With the awful implementation of a law that I was one of the sponsors of, I tried one last time a few weeks ago to salvage it by having the president dismiss his timid Secretary of Agrarian Reform. He refused. The president, Benigno Aquino III, is a scion of one of the most wealthy landed clans in the country.
Now, even as the landed elite was relying on the mechanisms of liberal democracy to subvert agrarian reform, it was also through liberal democracy that foreign powers like the US, International Monetary Fund, and the World Bank sought to fashion our economy along neoliberal lines. It was not a dictatorship but a democratically elected Congress that passed the automatic appropriations law that allowed foreign creditors to have the first cut of the government budget. It was not a dictatorship but a democratically elected government that brought down our tariffs to less than five percent, thus wiping most of our manufacturing capacity. It was not a dictatorship but a democratically elected leadership that brought us into the World Trade Organization and opened our agricultural market to the unrestrained entry of foreign commodities that has led to an erosion of our food security. Today, a thriving electoral politics, where elites fight it out with money and other resources, coexists with a situation where at 27.9 per cent, the rate of poverty remains unchanged from the early 1990’s. True, the last three years have shown relatively high GDP growth rates of 5-7.5 per cent, but all studies show that the rate of inequality in the Philippines remains among the highest in Asia, underlining the fact that the fruits of growth continue to be appropriated by the top stratum of the population.
Liberal Democracy: Neoliberal Capitalism’s Natural Political Regime?
The experience of the Philippines is very much like that undergone by other developing countries over the last 30 years, so that ironically, the liberal democracy we fought for also became the system for our subjugation to local elites and foreign powers. Argentina, Peru, Jamaica, Mexico, Ghana, Brazil: these are some of the scores of democratic or democratizing polities that implemented inequality-generating structural adjustment programs. Even more than dictatorships, Washington- or Westminster-type democracies are, we are forced to conclude, the natural system of governance of neoliberal capitalism cum landlordism, for they promote rather than restrain the savage forces of capital accumulation that lead to ever greater and greater levels of inequality and poverty. In fact, liberal democratic systems are ideal for the economic elites, for they are programmed with periodic electoral exercises that promote the illusion of equality, thus granting the system an aura of legitimacy, while subverting equality in practice, through money politics, the law, and the workings of the market. The old Marxist term “bourgeois democracy” is still the best description for this democratic regime.
To reverse the process requires not just an alternative economic program based on justice, equity, and ecological stability but a new democratic regime to replace the liberal democratic regime that has become so vulnerable to elite and foreign capture. As for the social democratic or welfare state variant of democracy, it is questionable how useful it is as a model since its safeguards against gross inequality have been swept away by the neoliberal counterrevolution in most of the countries where it came into being after the Second World War.
Towards a New Democracy
What might be some of the features of this new democracy?
First of all, representative institutions must be balanced by the formation of institutions of direct democracy.
Secondly, civil society must organize itself politically to act as a counterpoint and check to the dominant state institutions.
Third, citizens must keep in readiness a parliament of the streets or “people power” that can be brought at critical points to bear on the decision-making process: a system, if you will, of parallel power. People power must be institutionalized for periodic intervention, not abandoned once the insurrection has banished the old regime.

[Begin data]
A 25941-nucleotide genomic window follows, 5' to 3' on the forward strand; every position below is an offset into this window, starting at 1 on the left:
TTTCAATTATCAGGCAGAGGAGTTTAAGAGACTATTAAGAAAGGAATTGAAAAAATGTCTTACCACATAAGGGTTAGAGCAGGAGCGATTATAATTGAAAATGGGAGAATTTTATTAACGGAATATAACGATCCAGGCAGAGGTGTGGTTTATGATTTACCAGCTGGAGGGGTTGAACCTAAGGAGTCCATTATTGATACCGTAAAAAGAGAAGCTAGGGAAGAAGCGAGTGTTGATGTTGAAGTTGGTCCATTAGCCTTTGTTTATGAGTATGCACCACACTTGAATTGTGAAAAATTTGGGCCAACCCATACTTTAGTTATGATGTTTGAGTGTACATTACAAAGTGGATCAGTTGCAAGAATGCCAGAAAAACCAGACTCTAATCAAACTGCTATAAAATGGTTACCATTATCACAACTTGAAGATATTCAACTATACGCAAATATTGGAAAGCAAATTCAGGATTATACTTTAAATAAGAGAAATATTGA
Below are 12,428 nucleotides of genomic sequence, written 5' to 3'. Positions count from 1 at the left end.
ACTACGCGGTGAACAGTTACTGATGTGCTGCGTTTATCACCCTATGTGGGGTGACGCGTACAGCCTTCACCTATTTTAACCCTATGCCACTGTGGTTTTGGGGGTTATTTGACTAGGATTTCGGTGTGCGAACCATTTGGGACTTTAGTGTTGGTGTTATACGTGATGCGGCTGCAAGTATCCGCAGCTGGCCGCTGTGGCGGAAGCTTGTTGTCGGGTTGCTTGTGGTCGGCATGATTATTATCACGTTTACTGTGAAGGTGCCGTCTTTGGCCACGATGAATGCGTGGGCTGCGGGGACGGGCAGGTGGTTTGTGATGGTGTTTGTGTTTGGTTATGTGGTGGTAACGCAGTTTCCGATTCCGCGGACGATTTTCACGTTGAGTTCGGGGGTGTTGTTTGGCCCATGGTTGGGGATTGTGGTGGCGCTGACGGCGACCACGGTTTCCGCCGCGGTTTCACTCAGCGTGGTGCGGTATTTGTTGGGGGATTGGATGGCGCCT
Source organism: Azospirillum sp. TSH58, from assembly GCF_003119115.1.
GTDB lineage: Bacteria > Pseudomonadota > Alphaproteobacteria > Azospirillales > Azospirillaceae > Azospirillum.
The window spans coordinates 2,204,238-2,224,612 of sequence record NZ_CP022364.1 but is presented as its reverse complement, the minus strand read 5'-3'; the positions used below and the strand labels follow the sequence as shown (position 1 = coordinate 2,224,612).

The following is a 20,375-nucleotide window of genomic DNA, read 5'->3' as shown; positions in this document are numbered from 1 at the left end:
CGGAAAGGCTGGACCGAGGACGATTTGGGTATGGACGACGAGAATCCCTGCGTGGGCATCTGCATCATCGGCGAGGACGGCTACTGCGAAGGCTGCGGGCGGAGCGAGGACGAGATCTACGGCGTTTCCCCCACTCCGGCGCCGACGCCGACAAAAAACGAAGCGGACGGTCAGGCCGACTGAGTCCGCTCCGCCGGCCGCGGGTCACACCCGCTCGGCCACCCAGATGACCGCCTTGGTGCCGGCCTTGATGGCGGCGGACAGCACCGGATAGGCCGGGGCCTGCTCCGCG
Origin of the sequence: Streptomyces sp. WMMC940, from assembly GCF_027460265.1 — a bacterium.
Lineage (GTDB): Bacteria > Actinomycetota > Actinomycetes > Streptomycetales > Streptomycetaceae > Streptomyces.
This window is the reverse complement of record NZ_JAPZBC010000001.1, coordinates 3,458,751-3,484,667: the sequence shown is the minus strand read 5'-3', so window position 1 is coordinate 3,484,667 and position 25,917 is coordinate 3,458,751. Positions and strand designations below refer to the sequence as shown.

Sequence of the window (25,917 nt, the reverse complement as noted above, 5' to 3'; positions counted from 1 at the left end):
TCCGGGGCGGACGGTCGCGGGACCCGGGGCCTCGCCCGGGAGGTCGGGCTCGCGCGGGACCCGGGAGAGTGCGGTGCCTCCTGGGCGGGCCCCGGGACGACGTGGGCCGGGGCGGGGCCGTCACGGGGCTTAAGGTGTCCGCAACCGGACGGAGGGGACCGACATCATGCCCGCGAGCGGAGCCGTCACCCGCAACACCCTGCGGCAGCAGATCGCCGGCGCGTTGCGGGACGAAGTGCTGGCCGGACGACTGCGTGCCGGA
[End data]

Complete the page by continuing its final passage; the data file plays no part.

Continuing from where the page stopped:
Fourth, citizen socialization must move away from the idealization of liberal democratic forms and towards bringing people to participate in the formulation of new, more participatory democratic arrangements. Likewise, equality, in the radical French Revolution sense of the term, not simply in terms of the bourgeois notion of equality of opportunity, must be brought back to center stage.
Fifth, unlike in liberal democracy, when most people participate in decision-making only during elections, under the new democratic regime, political participation would become a constant activity, with people being formed into active citizens instead of passive political actors in the process.
“Exogenous” Events as Triggers of Change
The question is, how do we bring such fundamental reforms about at a time when organized minorities and disorganized, quiescent majorities appear to be the norm in both the North and the South? Will the democratic reforms I have enumerated be “triggered” mainly by what Piketty calls “exogenous events”? Noting that “the long term dynamics of the wealth distribution are potentially terrifying,” he asks whether the only solution might lie in violent reactions or radical shocks, like the wars and the social revolutions they triggered during the first half of the 20th century.
Perhaps we are now in for those radical shocks. Perhaps current developments in Iraq and Syria are not marginal events but explosions that will sooner or later also occur in other regions, including the North. When the political explosions occasioned by inequality and the search for identity are combined with what many foresee as the turbulent social consequences of the climate apocalypse, then perhaps we are not too far away from the unfolding of events such as those that marked the period 1914-45.
Change, to quote one famous figure from the 20th century, is not a cocktail party. It is a raging bull in a China shop.
Walden Bello is a Filipino author, academic, and political analyst who currently serves in the Philippine Congress. He is a professor of sociology and public administration at the University of the Philippines Diliman, as well as executive director of Focus on the Global South. In 2003, Bello was awarded the Right Livelihood Award, whose website describes him as "one of the leading critics of the current model of economic globalization, combining the roles of intellectual and activist." Bello is also a fellow of the Transnational Institute (based in Amsterdam), and is a columnist for Foreign Policy in Focus. In March 2008 he was named Outstanding Public Scholar for 2008 by the International Studies Association.